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IRS Will Recognize Same-Sex Marriages

Any tax code that talks of marriage will apply to all married couples, wherever wed. The Treasury Department and IRS yesterday proposed rules that will put in practice the Supreme Court's June decision recognizing same-sex marriage.

The proposed regulations would also interpret the terms "husband' and 'wife' to include same-sex spouses as well as opposite-sex spouses, a Treasury Department statement explains. These regulations implement the Supreme Court's decision in Obergefell v. Hodges and extend a revenue ruling from 2013.

Living with a disability may not be easy. But paying your taxes may be a little easier on your wallet. The tax deductions and credits available to a disabled person could limit your tax liability, eliminate it altogether, or result in the IRS owing you money.

Qualifying disabilities could be a physical or mental disability that limits your employment, or a physical or mental impairment that substantially limits your major life activities. If you are disabled, here are the tax deductions, credits, and exemptions to which you may be entitled:

Snare Bnb: Learn Local Rules to Avoid Room-Rental Woes

Airbnb is all the rage for homeowners. If you have some extra space in your house, maybe you're ready to take advantage of the room rental service. Having a room to spare, however, does not make you a hotelier, and you will have to investigate local rental and hospitality industry rules to avoid legal woes.

As room-rental apps rise in popularity, municipalities are increasingly cracking down on individuals turning their homes into businesses. Find out what you need to know about local rental taxation and regulation before your money-making scheme ends up costing you.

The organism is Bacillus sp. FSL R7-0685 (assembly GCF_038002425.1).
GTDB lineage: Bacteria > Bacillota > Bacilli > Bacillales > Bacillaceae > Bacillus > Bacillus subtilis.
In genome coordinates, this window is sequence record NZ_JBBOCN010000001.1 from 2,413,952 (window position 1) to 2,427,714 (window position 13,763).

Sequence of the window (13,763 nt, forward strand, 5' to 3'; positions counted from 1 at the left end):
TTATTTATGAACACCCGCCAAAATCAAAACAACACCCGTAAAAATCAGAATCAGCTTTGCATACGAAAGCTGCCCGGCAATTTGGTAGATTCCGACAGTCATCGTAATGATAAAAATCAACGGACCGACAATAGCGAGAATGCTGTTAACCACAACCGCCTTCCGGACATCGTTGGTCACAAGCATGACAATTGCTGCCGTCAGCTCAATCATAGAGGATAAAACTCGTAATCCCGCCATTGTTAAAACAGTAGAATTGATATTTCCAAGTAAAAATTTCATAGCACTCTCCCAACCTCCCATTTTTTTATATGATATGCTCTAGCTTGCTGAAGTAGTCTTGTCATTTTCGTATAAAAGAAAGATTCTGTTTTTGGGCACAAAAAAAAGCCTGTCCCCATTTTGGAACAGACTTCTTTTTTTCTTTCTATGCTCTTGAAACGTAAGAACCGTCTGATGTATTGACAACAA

Whether you're in the crowd waiting to "Come on Down!" and play The Price is Right or beating Jeopardy! contestants to the answers, you're probably dreaming of what you could do with all that cash and prizes. But TV game show winnings may be smaller than they appear.

Just like lotto winnings, Olympic medals, home run balls, and even free doughnuts, if you've won something of value, the IRS is going to want their share. Does that apply to game show winnings as well?

Most people have one job and earn income in the state where they live. So they pay taxes in one state. That's simple. But, for people who earn income in states other than where they live, things get a bit more complicated.

Recently, the United States Supreme Court ruled that Maryland's tax on out-of-state income is unconstitutional.

Tax Day came and went and you did nothing. Well, you probably did something -- you just didn't file your taxes. You didn't even file for an extension like we told you.

And now you might be wondering whether the IRS will come calling for their money. Can they arrest you for not filing your taxes? Send you to debtor's prison? The good news is you're probably not going to jail, yet. The bad news is your battle with the IRS could get very, very expensive.

If you inherited property as an heir or next of kin this year, you might have thought you were getting a windfall. Instead, you may have just gotten a more complicated tax filing.

Before you can determine how much you'll owe in taxes on your inheritance, you have to first figure out if you even have to pay inheritance taxes in the first place.

April 15th is nearly upon us. And for those of you not quite ready to file, you might be freaking out. Not to worry, FindLaw and the IRS are here to help.

You might have heard rumors about filing an extension and giving yourself some more time to get your paperwork in order. So let's take a look at the extension process and what it can and can't do.

Whether you've already filed your taxes, or you're planning to right before the deadline, nobody wants to be audited by the IRS. Even if you let an accountant or some fancy new software file your taxes, you may still be worried about whether your filing was correct.

Well, the recent statistics on IRS audits have been released, and they might have something to say about how likely you are to get audited this year. Let's take a look:

If you're like me and you still haven't filed your taxes yet, you might still be looking for some good advice. Lucky for us, FindLaw has us covered.

Here are the 10 (or so) best tax advice posts from FindLaw blogs: